By Nahla Davies, Fast Company (TNS)
Even if you love what you do, there will always be times when you’re less than satisfied with some aspect of your job. If you are unhappy at work, you are not alone. According to Gallup’s State of the Workplace 2022 Report, 19% of employees report being miserable at work, and 60% report feeling detached from their roles and responsibilities.
Many workers never disclose their issues and end up leaving or being let go when burnout affects their ability to get work done. But here’s the thing: Employers don’t want to lose dedicated workers, so don’t remain silent. If you have an issue at work, speak up.
Of course, speaking up is often easier said than done. Fortunately, there are steps you can take to make this conversation seamless. Here’s how to tell your boss you’re unhappy in your current role, without getting fired.
Why you should share with your boss
Many workers ask themselves, “Is it really OK to tell my boss I’m feeling burnt out?” The answer: Yes! It is completely OK to tell your boss that you’re burnt out or that something isn’t working for you at work. In fact, if you’re not happy in your position, the best thing you can do is talk to your manager.
After all, companies should want their employees to enjoy what they do. Not only does job satisfaction keep great workers onboard, but companies with higher worker satisfaction typically outperform other companies, according to the aforementioned Gallup poll. Talking to your boss about your job satisfaction—or lack thereof—is best for both you and for your company.
When to talk with your boss
Timing is everything. Telling your boss or manager you’re unhappy isn’t an easy way to start a conversation, so it’s usually best to avoid busy or high-volume days. Having a productive discussion over a difficult topic will be easier when your boss is less stressed.
Find a time to talk when there isn’t too much on your boss’ plate, and make an appointment if possible. Giving your boss a heads-up will help them prepare to process information that might not be comfortable to digest.
What to say
Before you tell your boss your negative feelings, you need to make a plan. Planning what you will say will help you stay focused on the key issues and prevent you from potentially saying something out of emotion. You want to be clear of mind and level-headed when you have this tough conversation.
Here is how to effectively communicate with your boss.
1. Write down your talking points
Write down what you want to say and the potential answers you might receive. This way, you are prepared to respond no matter what your boss says. You don’t need to write an entire script, but a few bullet points can help you stay on track.
2. Stay calm
Remain calm so you can express your emotions in a healthy way to your boss. Don’t let your nerves, frustration, or melancholy get the best of you. Feel free to verbalize your emotions, but try not to put them on display. Keep an eye on your body posturing so that you don’t come across as aggressive or upset. Stay positive and be open to what your boss has to say.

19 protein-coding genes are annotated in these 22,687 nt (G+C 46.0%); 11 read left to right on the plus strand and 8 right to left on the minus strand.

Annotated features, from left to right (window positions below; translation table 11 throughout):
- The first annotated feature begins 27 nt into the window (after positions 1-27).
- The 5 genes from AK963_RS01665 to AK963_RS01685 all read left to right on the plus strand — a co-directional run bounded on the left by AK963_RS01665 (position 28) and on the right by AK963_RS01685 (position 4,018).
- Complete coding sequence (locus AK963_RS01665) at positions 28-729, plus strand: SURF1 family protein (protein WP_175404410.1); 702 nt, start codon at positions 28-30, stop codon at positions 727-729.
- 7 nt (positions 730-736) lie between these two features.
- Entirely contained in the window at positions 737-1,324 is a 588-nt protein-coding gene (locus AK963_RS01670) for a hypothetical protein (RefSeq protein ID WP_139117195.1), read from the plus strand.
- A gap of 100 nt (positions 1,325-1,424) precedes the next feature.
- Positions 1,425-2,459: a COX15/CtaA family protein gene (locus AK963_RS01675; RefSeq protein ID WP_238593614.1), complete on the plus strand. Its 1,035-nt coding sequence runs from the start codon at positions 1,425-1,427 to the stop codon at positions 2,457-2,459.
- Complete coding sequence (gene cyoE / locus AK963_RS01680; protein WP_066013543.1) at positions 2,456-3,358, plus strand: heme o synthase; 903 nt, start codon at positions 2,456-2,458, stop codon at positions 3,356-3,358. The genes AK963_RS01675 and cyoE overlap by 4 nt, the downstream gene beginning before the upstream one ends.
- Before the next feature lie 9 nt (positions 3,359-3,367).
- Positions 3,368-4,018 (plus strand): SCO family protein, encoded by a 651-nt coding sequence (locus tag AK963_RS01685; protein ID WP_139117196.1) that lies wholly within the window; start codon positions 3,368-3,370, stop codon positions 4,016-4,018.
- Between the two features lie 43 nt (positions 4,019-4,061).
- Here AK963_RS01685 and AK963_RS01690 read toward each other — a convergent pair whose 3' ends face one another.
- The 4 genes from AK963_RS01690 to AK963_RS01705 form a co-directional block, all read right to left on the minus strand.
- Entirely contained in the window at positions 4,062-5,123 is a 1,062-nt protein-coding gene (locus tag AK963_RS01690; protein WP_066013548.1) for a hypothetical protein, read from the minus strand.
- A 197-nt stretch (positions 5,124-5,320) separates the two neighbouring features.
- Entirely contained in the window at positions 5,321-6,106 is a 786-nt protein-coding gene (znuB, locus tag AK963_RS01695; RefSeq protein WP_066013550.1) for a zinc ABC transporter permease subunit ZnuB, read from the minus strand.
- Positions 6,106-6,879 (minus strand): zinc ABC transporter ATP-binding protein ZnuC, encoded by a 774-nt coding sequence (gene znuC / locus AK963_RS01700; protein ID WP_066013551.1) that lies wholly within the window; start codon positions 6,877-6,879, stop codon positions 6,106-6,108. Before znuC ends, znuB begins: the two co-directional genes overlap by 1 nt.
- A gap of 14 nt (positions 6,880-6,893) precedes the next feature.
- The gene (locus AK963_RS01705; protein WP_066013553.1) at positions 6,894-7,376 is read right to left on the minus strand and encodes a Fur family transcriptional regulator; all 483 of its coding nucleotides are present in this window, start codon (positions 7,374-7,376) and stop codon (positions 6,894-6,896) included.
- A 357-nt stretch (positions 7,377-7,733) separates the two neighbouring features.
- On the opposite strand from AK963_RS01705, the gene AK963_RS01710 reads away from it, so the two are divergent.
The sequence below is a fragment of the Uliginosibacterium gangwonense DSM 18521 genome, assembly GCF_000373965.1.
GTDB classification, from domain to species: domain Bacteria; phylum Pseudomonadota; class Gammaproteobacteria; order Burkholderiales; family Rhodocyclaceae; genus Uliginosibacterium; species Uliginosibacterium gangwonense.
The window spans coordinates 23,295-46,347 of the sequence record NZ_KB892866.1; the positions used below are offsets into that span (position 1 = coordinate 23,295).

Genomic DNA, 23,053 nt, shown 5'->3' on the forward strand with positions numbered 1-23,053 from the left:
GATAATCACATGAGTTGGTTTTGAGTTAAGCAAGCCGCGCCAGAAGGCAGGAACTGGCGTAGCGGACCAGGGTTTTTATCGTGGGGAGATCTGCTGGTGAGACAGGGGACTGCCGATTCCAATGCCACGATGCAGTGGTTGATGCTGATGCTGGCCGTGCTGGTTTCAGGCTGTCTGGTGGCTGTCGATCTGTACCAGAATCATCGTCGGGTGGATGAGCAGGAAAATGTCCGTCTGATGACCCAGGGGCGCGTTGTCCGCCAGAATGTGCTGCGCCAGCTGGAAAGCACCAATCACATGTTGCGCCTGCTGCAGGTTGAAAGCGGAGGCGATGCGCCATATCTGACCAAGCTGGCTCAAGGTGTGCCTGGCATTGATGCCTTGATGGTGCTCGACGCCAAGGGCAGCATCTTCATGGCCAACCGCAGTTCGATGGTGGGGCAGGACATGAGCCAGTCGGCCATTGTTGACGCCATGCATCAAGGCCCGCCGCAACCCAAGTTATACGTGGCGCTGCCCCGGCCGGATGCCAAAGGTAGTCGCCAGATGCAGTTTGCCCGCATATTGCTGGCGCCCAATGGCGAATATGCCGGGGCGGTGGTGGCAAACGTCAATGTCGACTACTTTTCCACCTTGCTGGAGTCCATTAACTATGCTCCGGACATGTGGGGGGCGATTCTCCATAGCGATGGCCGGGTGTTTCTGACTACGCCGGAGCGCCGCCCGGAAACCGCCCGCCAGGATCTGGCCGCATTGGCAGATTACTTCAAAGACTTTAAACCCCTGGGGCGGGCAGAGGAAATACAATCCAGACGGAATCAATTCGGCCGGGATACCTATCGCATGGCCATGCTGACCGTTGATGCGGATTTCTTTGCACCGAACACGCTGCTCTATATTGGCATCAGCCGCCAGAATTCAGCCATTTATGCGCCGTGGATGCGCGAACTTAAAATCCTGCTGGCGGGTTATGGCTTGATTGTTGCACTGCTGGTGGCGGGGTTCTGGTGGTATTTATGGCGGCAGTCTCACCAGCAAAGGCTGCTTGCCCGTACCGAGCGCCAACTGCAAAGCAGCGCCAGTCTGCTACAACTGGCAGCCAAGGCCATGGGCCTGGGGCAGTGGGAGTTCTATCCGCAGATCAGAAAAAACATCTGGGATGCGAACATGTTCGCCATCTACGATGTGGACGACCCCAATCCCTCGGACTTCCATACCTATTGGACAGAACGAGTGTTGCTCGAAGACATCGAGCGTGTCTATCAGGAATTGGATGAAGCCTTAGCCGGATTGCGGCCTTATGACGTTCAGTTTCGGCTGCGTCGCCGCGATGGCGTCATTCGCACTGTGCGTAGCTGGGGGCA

3. Explain why you’re no longer happy in the position
Calmly explain to your boss why you’re unhappy in your current role. State your main talking points clearly and respectfully without blaming anyone. However, you do want to be as specific as possible in order to detail what is preventing you from performing at your best.
For example, if you’re a contract worker whose invoices are often paid late, you might say, “I don’t like how I’m being paid.” This isn’t very specific and puts the burden on your boss to read between the lines.
Instead, tell your boss that the current invoicing system results in you getting paid late regularly and that you would like to start using a new system to help you get paid on time. Include examples to back up your claims, and address your issues head on. For instance, one report found that approximately 22% of all digital invoices were overdue.
4. Offer a solution
Focusing only on negatives isn’t very productive. Try to balance out your frustrations by also voicing any solutions you think will be effective. This shows your boss that you aren’t depending on them to fix your problems, but that you want to be a part of the solution. Put your problem-solving skills front and center and have some valuable solutions in mind before you talk to your boss.
After you tell your boss what you’re going through and why you’re no longer happy at work, it’s time to listen. Your manager will likely have questions, explanations, and maybe even some solutions of their own to offer you at the end of your conversation. If they don’t have much to say, prompt them by asking if they have any ideas to share. After the conversation is over, show them you were listening by implementing the fixes you discussed.
If your job satisfaction doesn’t improve, or your manager doesn’t offer any solutions, it might be time to move on. Start looking for other positions or consider transition into self-employment or freelancing. Last year, there were nearly 60 million Americans who were working as freelancers either full- or part-time, and that number is only continuing to grow. The point is you don’t have to be stuck in a position that doesn’t make you happy, because there are many opportunities out there.
In any case, thank your boss in the days following your meeting and let them know you appreciate their willingness to listen. Even if you don’t end up staying, you’ll likely leave a positive impression on management that they can pass along in the form of recommendations in the future.
Ultimately, if you’re not happy at work, it’s important to let your boss know.
ABOUT THE AUTHOR
Nahla Davies is a software engineer and technical copywriter.
Fast Company © 2023 Mansueto Ventures LLC. Distributed by Tribune Content Agency LLC.